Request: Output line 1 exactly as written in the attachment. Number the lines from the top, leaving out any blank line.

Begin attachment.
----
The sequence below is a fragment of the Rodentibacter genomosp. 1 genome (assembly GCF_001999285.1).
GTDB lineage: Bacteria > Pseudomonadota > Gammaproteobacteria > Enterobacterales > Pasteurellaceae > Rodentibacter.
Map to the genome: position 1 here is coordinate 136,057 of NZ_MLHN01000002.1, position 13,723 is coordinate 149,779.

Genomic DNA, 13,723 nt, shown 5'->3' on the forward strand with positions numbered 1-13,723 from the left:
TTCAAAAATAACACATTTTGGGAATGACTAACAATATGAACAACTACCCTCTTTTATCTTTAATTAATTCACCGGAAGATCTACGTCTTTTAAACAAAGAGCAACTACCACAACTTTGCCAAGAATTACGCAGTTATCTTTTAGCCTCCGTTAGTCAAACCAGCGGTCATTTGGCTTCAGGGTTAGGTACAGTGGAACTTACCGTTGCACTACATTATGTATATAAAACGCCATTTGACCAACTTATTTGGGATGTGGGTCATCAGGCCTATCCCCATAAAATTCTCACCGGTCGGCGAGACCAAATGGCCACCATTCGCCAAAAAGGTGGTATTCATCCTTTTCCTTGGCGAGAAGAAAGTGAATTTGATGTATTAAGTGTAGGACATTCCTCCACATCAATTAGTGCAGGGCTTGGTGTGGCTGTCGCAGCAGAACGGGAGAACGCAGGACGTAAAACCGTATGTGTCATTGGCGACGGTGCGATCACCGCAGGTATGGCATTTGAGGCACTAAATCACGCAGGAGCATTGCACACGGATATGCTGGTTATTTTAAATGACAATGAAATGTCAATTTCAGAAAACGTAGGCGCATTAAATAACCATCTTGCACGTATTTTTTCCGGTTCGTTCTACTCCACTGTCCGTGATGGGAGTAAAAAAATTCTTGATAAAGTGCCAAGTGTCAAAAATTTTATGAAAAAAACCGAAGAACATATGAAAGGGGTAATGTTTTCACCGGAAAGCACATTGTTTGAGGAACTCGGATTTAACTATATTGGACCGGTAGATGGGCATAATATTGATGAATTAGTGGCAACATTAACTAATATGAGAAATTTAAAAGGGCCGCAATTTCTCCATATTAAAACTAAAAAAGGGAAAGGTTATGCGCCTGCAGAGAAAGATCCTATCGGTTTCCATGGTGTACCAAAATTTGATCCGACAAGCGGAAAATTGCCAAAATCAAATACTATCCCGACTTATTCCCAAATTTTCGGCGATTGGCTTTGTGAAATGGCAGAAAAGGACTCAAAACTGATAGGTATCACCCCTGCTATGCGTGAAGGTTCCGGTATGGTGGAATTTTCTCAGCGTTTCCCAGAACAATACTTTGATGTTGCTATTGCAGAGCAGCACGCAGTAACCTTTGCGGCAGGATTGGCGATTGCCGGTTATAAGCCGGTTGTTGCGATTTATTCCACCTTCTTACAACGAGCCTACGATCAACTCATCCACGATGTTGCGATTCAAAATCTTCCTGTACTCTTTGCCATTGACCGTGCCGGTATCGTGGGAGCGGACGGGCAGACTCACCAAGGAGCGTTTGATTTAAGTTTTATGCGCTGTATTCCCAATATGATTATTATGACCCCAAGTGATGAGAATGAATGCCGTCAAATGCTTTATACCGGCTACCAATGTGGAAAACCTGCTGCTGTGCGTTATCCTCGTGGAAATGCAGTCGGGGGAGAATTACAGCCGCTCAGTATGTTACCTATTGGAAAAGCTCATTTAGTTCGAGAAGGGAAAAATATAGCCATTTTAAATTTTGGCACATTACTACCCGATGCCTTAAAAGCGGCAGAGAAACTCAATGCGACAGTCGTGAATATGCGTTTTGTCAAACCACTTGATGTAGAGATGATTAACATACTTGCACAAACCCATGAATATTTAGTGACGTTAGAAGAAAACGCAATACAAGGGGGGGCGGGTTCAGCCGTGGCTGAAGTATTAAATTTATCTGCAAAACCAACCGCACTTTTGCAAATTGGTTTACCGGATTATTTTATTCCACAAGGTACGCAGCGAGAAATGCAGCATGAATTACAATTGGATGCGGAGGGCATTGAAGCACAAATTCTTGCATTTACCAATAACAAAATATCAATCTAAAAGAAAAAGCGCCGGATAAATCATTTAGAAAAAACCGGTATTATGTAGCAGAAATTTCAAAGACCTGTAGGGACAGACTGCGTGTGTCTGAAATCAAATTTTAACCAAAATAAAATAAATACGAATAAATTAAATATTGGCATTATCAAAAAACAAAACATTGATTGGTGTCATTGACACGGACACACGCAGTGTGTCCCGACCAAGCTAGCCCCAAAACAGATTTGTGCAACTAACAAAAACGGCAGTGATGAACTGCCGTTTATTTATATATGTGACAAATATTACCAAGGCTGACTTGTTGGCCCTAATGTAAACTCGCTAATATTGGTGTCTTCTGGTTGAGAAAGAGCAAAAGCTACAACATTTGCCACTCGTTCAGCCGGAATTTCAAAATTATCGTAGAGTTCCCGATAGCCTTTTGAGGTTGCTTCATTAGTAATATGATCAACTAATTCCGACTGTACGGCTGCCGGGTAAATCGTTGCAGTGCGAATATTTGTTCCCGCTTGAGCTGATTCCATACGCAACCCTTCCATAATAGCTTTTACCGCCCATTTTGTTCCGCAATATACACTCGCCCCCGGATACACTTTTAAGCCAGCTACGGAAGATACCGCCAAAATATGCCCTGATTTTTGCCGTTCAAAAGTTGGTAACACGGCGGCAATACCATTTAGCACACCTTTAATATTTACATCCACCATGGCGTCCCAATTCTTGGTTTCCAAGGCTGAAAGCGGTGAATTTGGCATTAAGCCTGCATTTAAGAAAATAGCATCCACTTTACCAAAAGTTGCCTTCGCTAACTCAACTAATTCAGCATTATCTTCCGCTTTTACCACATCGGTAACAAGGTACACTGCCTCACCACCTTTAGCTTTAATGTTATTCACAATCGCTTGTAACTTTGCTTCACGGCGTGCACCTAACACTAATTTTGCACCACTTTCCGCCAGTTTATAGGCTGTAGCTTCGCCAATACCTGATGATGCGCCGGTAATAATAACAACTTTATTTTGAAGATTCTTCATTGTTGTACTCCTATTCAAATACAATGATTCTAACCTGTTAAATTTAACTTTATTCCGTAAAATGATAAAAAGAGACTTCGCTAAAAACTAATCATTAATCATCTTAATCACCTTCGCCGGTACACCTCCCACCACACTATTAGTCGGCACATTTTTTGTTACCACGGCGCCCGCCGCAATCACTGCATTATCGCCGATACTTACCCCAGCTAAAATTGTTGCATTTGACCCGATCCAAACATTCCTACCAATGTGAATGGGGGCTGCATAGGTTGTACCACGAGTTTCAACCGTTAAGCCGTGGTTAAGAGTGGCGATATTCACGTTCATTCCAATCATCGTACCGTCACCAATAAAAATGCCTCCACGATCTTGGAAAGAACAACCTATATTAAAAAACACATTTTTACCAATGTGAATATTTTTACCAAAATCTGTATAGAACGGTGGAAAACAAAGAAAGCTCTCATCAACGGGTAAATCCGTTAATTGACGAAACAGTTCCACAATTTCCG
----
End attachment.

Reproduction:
The sequence below is a fragment of the Rodentibacter genomosp. 1 genome (assembly GCF_001999285.1).